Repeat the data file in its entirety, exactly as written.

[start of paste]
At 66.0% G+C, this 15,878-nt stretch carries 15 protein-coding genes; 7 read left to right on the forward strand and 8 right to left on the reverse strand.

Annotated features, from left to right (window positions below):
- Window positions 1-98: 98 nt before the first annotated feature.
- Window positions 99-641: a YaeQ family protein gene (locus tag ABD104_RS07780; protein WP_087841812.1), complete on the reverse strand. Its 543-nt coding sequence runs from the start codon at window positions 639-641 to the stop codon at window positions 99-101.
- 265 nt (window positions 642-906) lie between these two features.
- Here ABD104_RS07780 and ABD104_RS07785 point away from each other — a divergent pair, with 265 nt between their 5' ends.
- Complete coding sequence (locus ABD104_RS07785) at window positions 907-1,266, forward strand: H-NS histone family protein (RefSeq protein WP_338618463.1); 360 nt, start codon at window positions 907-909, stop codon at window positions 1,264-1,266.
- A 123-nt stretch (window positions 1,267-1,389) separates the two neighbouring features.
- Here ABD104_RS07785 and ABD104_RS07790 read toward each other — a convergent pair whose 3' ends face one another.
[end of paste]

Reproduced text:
At 66.0% G+C, this 15,878-nt stretch carries 15 protein-coding genes; 7 read left to right on the forward strand and 8 right to left on the reverse strand.

Annotated features, from left to right (window positions below):
- Window positions 1-98: 98 nt before the first annotated feature.
- Window positions 99-641: a YaeQ family protein gene (locus tag ABD104_RS07780; protein WP_087841812.1), complete on the reverse strand. Its 543-nt coding sequence runs from the start codon at window positions 639-641 to the stop codon at window positions 99-101.
- 265 nt (window positions 642-906) lie between these two features.
- Here ABD104_RS07780 and ABD104_RS07785 point away from each other — a divergent pair, with 265 nt between their 5' ends.
- Complete coding sequence (locus ABD104_RS07785) at window positions 907-1,266, forward strand: H-NS histone family protein (RefSeq protein WP_338618463.1); 360 nt, start codon at window positions 907-909, stop codon at window positions 1,264-1,266.
- A 123-nt stretch (window positions 1,267-1,389) separates the two neighbouring features.
- Here ABD104_RS07785 and ABD104_RS07790 read toward each other — a convergent pair whose 3' ends face one another.